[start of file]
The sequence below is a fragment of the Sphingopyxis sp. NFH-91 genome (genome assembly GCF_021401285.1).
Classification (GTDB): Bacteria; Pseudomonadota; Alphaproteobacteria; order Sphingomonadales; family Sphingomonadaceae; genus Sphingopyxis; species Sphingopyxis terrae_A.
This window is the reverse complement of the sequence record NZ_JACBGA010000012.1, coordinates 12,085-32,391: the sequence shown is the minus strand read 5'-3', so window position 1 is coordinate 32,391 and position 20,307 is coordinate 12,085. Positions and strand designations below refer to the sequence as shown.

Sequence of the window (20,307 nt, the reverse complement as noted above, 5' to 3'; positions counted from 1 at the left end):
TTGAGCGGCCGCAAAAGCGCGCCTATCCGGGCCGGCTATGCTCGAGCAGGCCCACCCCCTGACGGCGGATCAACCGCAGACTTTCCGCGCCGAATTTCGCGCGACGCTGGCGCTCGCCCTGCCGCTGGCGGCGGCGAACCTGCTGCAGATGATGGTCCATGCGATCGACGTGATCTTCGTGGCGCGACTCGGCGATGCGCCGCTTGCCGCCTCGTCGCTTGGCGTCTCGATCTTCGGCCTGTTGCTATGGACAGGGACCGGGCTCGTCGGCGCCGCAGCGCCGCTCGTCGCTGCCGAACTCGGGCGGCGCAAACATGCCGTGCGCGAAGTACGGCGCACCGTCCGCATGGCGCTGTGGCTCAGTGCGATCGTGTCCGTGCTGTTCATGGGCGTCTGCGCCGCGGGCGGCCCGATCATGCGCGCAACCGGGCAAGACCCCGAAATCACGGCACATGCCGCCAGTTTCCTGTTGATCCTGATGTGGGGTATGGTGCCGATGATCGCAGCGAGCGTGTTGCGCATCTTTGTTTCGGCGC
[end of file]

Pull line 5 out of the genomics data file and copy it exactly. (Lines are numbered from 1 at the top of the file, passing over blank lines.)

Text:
TTGAGCGGCCGCAAAAGCGCGCCTATCCGGGCCGGCTATGCTCGAGCAGGCCCACCCCCTGACGGCGGATCAACCGCAGACTTTCCGCGCCGAATTTCGCGCGACGCTGGCGCTCGCCCTGCCGCTGGCGGCGGCGAACCTGCTGCAGATGATGGTCCATGCGATCGACGTGATCTTCGTGGCGCGACTCGGCGATGCGCCGCTTGCCGCCTCGTCGCTTGGCGTCTCGATCTTCGGCCTGTTGCTATGGACAGGGACCGGGCTCGTCGGCGCCGCAGCGCCGCTCGTCGCTGCCGAACTCGGGCGGCGCAAACATGCCGTGCGCGAAGTACGGCGCACCGTCCGCATGGCGCTGTGGCTCAGTGCGATCGTGTCCGTGCTGTTCATGGGCGTCTGCGCCGCGGGCGGCCCGATCATGCGCGCAACCGGGCAAGACCCCGAAATCACGGCACATGCCGCCAGTTTCCTGTTGATCCTGATGTGGGGTATGGTGCCGATGATCGCAGCGAGCGTGTTGCGCATCTTTGTTTCGGCGC